Twenty-three junior and senior high-school students from Cleveland, Grant, Jefferson and Lincoln counties are attending a Medical Applications of Science for Health (M*A*S*H) camp through Friday, June 21, at the University of Arkansas for Medical Sciences South Central campus at Pine Bluff. The session began June 10, according to a news release.

Participants pictured with their instructors include, kneeling in front, Nathan Taylor, White Hall; first row from left, Renisha Ward, camp director; Tyra Walker, Pine Bluff; Dahlia Ramsey, Pine Bluff; Abigail Howard, Pine Bluff; Kayln Howard, Rison; Daniel Stuckey, Rison; second row from left, Rebecca Reed, White Hall; Mya Cole, Pine Bluff; Claire Talbot, White Hall; Gracie Harris, Star City; Abby Gray, Rison; Alexis Mosley, Sheridan; Brooke Heller, Sheridan; Vanessa Hernandez, White Hall; Zachary Guinn, Rison; Emily Blue, Pine Bluff; and Sushma Dadlani, White Hall; back row from left, Aaron Wilkins, Rison; Michael Burrage III, White Hall; Autumn Wooden, Sheridan; Faith Sipes, Rison; Kaitlyn Lee, Rison; and not pictured, Aaliyah Handy, Pine Bluff.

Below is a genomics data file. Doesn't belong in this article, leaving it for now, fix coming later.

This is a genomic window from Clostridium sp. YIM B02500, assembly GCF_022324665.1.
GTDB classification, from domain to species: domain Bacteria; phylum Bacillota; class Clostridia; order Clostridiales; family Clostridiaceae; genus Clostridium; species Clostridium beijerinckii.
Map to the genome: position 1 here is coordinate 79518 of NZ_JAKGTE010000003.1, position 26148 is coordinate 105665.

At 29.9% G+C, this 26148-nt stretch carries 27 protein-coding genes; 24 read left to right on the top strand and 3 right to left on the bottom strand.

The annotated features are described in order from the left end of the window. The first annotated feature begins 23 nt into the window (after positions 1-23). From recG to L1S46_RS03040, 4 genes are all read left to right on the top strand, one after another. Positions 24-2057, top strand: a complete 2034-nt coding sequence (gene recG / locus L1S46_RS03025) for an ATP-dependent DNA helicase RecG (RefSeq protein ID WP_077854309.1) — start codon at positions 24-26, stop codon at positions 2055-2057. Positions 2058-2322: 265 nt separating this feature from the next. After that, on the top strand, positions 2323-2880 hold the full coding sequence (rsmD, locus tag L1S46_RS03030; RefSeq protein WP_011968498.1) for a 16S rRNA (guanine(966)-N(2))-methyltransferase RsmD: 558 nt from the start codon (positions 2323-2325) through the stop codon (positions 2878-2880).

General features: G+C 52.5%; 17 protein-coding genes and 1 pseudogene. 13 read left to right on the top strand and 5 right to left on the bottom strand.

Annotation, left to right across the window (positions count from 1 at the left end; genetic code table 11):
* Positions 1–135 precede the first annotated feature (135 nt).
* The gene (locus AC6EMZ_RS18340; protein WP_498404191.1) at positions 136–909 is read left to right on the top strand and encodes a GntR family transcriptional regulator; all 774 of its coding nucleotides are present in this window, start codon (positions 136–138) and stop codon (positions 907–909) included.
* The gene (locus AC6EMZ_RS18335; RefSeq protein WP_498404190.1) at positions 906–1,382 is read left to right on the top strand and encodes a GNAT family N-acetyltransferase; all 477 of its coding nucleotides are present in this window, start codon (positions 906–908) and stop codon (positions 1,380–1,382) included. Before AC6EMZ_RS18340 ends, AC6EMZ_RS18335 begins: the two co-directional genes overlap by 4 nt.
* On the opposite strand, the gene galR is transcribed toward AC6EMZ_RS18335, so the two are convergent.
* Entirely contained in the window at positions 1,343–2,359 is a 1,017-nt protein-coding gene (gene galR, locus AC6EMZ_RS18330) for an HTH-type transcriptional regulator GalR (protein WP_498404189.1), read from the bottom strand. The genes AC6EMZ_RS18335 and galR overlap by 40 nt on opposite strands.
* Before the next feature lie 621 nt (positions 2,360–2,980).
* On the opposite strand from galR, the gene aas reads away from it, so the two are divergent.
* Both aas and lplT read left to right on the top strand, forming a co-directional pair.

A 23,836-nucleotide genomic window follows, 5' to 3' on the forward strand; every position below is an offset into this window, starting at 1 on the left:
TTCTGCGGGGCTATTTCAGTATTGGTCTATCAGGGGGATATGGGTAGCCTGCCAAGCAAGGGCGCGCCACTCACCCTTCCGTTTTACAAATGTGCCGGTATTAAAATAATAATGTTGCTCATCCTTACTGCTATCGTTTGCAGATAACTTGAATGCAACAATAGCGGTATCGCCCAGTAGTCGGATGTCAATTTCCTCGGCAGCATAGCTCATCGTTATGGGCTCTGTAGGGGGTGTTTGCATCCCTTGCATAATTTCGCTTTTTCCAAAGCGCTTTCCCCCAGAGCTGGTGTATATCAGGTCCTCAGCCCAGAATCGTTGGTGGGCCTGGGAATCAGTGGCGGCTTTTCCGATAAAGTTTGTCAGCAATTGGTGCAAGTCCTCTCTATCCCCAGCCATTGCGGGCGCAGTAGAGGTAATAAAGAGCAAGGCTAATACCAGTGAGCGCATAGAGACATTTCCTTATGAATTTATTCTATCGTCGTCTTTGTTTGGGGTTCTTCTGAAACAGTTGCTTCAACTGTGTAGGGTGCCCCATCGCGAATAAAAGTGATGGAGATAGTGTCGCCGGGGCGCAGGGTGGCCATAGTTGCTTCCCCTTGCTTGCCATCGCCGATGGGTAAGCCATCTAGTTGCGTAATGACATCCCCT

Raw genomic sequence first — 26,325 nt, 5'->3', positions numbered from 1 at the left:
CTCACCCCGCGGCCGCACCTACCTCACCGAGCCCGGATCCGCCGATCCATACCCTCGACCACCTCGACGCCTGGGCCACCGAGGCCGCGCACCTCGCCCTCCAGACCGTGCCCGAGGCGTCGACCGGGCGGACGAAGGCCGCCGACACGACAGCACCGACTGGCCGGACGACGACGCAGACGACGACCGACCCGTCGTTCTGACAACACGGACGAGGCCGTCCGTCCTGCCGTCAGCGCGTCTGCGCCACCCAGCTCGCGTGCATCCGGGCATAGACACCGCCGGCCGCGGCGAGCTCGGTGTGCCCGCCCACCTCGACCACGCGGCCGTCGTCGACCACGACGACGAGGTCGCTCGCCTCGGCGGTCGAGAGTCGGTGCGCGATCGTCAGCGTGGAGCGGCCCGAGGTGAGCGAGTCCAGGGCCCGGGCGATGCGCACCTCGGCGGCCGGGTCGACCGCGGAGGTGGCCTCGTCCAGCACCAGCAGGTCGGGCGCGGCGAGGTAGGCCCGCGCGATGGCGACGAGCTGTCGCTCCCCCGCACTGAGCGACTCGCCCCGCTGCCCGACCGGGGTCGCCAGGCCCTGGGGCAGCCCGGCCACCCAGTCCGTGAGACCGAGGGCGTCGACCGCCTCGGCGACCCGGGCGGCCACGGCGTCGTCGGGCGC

In addition to other activities, the students observed and participated in a “MASH Crash” simulated two-vehicle accident June 14 involving local first responders demonstrating the dangers of distracted driving.

The two-week summer medical enrichment experience allows high school students to shadow health professionals and attend workshops that enhance their experiences in the health-care field. They learn about pharmacy, therapy, CPR, anatomy, surgery, emergency medical response and other programs.

M*A*S*H hopes to encourage rural youth interested in medical fields to continue their education and then return to rural areas to work, according to the release.

M*A*S*H students are sponsored by their local county Farm Bureaus and the M*A*S*H Partnership, which includes UAMS’ Regional Centers, Arkansas Farm Bureau and Delta Dental.

Arkansas Farm Bureau is a nonprofit, private farm and rural advocacy organization of more than 190,000 families throughout the state working to improve farm and rural life.